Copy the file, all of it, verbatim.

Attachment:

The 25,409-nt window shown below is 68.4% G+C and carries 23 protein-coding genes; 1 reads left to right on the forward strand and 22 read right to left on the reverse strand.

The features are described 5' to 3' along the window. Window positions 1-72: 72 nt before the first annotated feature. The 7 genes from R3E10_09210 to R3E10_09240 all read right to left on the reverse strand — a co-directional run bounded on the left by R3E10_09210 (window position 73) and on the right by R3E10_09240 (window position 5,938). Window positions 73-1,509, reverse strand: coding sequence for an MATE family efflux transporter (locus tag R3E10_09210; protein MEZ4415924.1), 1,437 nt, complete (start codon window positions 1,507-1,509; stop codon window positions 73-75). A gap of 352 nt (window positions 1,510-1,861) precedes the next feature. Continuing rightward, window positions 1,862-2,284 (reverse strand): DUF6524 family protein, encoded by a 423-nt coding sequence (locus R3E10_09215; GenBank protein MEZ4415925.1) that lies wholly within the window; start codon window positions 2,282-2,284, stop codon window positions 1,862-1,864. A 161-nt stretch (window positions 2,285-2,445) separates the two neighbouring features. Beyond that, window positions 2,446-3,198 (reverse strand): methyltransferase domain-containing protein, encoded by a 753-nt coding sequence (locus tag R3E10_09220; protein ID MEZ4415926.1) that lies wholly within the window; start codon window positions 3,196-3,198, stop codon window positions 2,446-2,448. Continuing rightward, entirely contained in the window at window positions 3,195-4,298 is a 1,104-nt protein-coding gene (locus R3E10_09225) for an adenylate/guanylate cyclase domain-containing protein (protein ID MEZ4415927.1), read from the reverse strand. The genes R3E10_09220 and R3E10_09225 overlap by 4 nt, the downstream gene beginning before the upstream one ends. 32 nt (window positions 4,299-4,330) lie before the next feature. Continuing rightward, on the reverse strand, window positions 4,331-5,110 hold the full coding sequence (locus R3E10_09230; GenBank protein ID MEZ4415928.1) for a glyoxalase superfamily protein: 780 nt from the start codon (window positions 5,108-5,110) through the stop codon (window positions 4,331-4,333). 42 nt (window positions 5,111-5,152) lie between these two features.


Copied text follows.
The 25,409-nt window shown below is 68.4% G+C and carries 23 protein-coding genes; 1 reads left to right on the forward strand and 22 read right to left on the reverse strand.

The features are described 5' to 3' along the window. Window positions 1-72: 72 nt before the first annotated feature. The 7 genes from R3E10_09210 to R3E10_09240 all read right to left on the reverse strand — a co-directional run bounded on the left by R3E10_09210 (window position 73) and on the right by R3E10_09240 (window position 5,938). Window positions 73-1,509, reverse strand: coding sequence for an MATE family efflux transporter (locus tag R3E10_09210; protein MEZ4415924.1), 1,437 nt, complete (start codon window positions 1,507-1,509; stop codon window positions 73-75). A gap of 352 nt (window positions 1,510-1,861) precedes the next feature. Continuing rightward, window positions 1,862-2,284 (reverse strand): DUF6524 family protein, encoded by a 423-nt coding sequence (locus R3E10_09215; GenBank protein MEZ4415925.1) that lies wholly within the window; start codon window positions 2,282-2,284, stop codon window positions 1,862-1,864. A 161-nt stretch (window positions 2,285-2,445) separates the two neighbouring features. Beyond that, window positions 2,446-3,198 (reverse strand): methyltransferase domain-containing protein, encoded by a 753-nt coding sequence (locus tag R3E10_09220; protein ID MEZ4415926.1) that lies wholly within the window; start codon window positions 3,196-3,198, stop codon window positions 2,446-2,448. Continuing rightward, entirely contained in the window at window positions 3,195-4,298 is a 1,104-nt protein-coding gene (locus R3E10_09225) for an adenylate/guanylate cyclase domain-containing protein (protein ID MEZ4415927.1), read from the reverse strand. The genes R3E10_09220 and R3E10_09225 overlap by 4 nt, the downstream gene beginning before the upstream one ends. 32 nt (window positions 4,299-4,330) lie before the next feature. Continuing rightward, on the reverse strand, window positions 4,331-5,110 hold the full coding sequence (locus R3E10_09230; GenBank protein ID MEZ4415928.1) for a glyoxalase superfamily protein: 780 nt from the start codon (window positions 5,108-5,110) through the stop codon (window positions 4,331-4,333). 42 nt (window positions 5,111-5,152) lie between these two features.